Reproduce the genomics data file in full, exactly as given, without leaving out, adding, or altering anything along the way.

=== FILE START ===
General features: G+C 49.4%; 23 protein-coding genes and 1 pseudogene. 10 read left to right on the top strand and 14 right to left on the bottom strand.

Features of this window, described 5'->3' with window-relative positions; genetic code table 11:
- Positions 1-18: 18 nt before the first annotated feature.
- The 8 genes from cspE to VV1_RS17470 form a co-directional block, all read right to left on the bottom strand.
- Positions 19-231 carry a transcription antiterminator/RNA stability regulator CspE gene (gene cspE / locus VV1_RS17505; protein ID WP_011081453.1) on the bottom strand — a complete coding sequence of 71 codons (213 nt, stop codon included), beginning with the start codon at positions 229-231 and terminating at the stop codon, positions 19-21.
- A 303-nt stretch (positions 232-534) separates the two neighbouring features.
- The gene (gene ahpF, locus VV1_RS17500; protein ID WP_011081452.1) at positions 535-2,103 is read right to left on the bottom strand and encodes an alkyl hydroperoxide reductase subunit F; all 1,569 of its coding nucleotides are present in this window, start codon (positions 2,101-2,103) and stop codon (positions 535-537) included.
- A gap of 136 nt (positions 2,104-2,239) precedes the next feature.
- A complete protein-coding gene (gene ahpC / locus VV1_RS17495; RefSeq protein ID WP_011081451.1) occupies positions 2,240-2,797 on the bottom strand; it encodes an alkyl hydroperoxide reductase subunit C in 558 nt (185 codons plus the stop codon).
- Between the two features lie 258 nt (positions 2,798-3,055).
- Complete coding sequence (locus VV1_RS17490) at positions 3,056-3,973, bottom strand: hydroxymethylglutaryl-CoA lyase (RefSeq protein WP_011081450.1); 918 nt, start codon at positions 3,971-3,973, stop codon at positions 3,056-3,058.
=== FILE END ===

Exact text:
General features: G+C 49.4%; 23 protein-coding genes and 1 pseudogene. 10 read left to right on the top strand and 14 right to left on the bottom strand.

Features of this window, described 5'->3' with window-relative positions; genetic code table 11:
- Positions 1-18: 18 nt before the first annotated feature.
- The 8 genes from cspE to VV1_RS17470 form a co-directional block, all read right to left on the bottom strand.
- Positions 19-231 carry a transcription antiterminator/RNA stability regulator CspE gene (gene cspE / locus VV1_RS17505; protein ID WP_011081453.1) on the bottom strand — a complete coding sequence of 71 codons (213 nt, stop codon included), beginning with the start codon at positions 229-231 and terminating at the stop codon, positions 19-21.
- A 303-nt stretch (positions 232-534) separates the two neighbouring features.
- The gene (gene ahpF, locus VV1_RS17500; protein ID WP_011081452.1) at positions 535-2,103 is read right to left on the bottom strand and encodes an alkyl hydroperoxide reductase subunit F; all 1,569 of its coding nucleotides are present in this window, start codon (positions 2,101-2,103) and stop codon (positions 535-537) included.
- A gap of 136 nt (positions 2,104-2,239) precedes the next feature.
- A complete protein-coding gene (gene ahpC / locus VV1_RS17495; RefSeq protein ID WP_011081451.1) occupies positions 2,240-2,797 on the bottom strand; it encodes an alkyl hydroperoxide reductase subunit C in 558 nt (185 codons plus the stop codon).
- Between the two features lie 258 nt (positions 2,798-3,055).
- Complete coding sequence (locus VV1_RS17490) at positions 3,056-3,973, bottom strand: hydroxymethylglutaryl-CoA lyase (RefSeq protein WP_011081450.1); 918 nt, start codon at positions 3,971-3,973, stop codon at positions 3,056-3,058.